DANIEL v. The STATE.
Mary Daniel appeals from her conviction of driving under the influence of alcohol,1 contending that the trial court erred in admitting certificates of the State-administered breath test in lieu of live testimony. Specifically, Daniel asserts that the document was hearsay and its admission violated her Sixth Amendment right to confrontation.
On December 21, 1995, officers Williams and Plough responded to an accident on the exit ramp of I-285 northbound at Lavista Road. They observed that Daniel had been involved in a two-car accident and that she had a strong smell of alcohol on her breath. The officers observed that she had difficulty standing, was slurring her speech, and had red, glazed eyes. Daniel admitted consuming alcohol before operating her vehicle.
Following a series of field sobriety tests, Daniel was arrested and charged with driving under the influence of alcohol. She submitted to a breath test using the Intoxilyzer 5000 and registered a .207 and .208 grams on her first and second tests. At trial, certificates for the Intoxilyzer 5000 were admitted into evidence showing that it was properly functioning both prior to and following Daniel's tests.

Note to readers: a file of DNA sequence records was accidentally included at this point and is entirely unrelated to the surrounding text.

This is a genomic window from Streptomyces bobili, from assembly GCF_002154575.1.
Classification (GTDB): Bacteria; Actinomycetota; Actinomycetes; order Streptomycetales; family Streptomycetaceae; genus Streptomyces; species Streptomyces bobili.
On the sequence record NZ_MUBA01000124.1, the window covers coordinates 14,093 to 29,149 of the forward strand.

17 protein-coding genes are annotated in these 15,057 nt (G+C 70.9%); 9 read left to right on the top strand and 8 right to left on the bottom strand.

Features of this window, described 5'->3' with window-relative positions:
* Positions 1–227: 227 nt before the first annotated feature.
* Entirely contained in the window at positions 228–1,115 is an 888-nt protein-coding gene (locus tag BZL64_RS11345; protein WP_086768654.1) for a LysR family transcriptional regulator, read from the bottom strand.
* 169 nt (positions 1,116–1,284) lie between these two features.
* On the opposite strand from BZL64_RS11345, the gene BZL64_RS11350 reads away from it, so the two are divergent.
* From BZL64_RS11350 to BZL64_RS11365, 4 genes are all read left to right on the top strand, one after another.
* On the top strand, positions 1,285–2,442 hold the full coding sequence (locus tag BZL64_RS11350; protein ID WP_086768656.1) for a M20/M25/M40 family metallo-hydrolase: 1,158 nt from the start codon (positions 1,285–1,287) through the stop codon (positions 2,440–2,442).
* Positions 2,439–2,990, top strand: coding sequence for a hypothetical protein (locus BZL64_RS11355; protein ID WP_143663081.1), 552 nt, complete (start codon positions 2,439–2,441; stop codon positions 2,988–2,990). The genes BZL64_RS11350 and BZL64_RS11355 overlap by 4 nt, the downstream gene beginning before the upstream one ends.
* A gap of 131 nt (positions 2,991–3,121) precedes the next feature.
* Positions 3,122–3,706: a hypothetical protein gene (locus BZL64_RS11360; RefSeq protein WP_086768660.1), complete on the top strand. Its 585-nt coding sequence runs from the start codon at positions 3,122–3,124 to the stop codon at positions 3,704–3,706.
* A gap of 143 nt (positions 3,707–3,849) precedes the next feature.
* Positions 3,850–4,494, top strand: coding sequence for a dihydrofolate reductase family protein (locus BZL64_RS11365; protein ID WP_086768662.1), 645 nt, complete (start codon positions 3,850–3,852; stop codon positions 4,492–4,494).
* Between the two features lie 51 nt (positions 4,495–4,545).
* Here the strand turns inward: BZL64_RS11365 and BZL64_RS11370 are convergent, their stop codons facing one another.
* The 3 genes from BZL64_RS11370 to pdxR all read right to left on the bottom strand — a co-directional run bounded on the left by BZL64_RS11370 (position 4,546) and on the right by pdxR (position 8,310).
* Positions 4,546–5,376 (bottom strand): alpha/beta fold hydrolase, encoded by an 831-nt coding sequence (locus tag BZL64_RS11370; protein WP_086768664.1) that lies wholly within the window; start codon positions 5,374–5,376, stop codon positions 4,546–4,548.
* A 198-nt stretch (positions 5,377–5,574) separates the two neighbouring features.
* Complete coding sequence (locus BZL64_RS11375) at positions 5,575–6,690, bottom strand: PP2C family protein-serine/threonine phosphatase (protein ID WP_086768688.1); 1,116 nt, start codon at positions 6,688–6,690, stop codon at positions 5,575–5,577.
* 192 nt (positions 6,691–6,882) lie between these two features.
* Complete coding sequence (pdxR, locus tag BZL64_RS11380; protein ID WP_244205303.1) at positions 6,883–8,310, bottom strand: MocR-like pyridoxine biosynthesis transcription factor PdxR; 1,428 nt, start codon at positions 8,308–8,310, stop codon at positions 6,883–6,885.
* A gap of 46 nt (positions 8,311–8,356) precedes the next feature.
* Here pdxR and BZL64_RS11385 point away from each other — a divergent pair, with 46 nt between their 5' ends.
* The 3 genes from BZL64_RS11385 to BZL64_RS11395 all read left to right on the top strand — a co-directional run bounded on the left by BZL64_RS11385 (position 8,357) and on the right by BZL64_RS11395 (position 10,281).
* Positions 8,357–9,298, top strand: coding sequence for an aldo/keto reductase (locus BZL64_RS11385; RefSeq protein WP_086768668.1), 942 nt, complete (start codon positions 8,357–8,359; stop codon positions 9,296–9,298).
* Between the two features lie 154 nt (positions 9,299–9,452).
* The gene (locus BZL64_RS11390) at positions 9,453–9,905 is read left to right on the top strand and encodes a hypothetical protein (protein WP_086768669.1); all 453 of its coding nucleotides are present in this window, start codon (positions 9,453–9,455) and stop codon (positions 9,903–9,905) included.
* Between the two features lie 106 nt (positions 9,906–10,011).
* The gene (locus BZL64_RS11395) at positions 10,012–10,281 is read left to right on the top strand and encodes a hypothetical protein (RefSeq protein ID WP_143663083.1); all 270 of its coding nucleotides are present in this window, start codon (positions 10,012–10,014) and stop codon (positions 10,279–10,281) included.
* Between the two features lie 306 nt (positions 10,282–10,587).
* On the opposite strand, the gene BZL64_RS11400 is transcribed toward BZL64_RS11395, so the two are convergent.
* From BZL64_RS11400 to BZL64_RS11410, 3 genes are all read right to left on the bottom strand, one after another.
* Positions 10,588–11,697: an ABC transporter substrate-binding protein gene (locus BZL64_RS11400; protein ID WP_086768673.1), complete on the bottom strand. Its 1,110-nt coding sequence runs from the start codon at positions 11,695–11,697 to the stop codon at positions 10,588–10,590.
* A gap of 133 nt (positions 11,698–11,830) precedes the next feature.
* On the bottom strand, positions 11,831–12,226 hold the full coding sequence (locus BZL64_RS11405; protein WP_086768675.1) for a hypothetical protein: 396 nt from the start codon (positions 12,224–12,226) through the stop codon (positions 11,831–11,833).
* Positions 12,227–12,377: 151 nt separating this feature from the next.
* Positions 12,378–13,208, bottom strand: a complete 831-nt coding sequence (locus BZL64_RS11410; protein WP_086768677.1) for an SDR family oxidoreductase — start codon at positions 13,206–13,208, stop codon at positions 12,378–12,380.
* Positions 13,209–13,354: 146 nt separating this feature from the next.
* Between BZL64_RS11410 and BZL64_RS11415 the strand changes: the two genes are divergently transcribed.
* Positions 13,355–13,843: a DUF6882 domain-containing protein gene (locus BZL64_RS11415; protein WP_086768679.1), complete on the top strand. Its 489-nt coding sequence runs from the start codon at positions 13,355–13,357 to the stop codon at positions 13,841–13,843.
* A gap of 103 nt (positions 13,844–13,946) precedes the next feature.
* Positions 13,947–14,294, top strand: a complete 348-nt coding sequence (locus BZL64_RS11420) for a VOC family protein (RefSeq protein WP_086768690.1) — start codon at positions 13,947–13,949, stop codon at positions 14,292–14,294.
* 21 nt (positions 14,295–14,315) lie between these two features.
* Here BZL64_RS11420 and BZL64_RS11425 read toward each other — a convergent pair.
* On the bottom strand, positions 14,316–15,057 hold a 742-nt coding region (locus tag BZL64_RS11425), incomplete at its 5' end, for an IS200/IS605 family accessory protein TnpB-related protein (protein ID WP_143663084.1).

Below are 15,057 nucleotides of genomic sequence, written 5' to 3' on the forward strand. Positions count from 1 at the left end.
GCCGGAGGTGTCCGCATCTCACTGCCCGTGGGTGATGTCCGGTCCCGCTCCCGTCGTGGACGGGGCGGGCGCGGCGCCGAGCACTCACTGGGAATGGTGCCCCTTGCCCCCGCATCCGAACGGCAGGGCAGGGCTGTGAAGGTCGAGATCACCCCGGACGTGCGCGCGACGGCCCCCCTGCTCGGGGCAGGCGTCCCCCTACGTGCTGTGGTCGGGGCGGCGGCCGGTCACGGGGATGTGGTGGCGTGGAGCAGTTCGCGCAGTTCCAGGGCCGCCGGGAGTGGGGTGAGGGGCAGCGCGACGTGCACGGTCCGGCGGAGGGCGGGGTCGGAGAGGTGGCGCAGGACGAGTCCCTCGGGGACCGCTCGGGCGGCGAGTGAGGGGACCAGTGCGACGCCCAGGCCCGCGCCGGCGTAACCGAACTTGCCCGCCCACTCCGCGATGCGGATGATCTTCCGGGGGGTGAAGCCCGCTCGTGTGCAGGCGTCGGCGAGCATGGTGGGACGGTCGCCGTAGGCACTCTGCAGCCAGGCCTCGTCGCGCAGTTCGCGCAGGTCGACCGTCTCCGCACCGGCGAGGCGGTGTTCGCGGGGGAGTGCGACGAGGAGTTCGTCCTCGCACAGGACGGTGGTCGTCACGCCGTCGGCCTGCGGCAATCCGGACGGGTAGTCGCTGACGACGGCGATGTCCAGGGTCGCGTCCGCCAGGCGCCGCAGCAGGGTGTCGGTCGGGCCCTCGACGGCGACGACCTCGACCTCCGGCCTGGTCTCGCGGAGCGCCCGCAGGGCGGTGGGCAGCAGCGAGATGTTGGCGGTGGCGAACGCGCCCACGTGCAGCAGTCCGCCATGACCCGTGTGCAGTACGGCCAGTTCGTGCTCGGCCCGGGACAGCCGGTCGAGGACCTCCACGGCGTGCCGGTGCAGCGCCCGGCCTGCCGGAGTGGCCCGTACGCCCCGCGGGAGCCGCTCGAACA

Daniel contends that admitting these certificates in lieu of live testimony violated her Sixth Amendment right to confrontation. In Brown v. State, 268 Ga. 76, 485 S.E.2d 486, (1997) the Supreme Court held that admission of certificates certifying the Intoxilyzer 5000 pursuant to OCGA § 40-6-392(f) did not violate the defendant's Sixth Amendment right to confrontation, finding that “the confrontation clause does not necessarily prohibit the admission of hearsay statements against a criminal defendant but rather that such evidence can be used to support a criminal conviction where the State has carried its burden of proving that the hearsay evidence bore sufficient indicia of reliability to withstand scrutiny under the confrontation clause. [Miller v. State, 266 Ga. 850,] 853 [ , 472 S.E.2d 74 (1996) ].” (Emphasis supplied.) Brown, supra at 77, 485 S.E.2d at 487.
In Brown, that indicia of reliability was provided by the State's proof that the certificates were admissible under “the firmly rooted hearsay exception for business records․” Id. at 81, 485 S.E.2d at 489-90.
As pointed out by Daniel, however, here the State did not prove the requisites of OCGA § 24-3-14, and the certificates were improperly allowed into evidence.
1. She was convicted of one count of OCGA § 40-6-391(a)(1) (less safe to drive) and one count of OCGA § 40-6-391(a)(4) (alcohol concentration of more than .10 grams).
ANDREWS, Chief Judge.
McMURRAY, P.J., and SMITH, J., concur.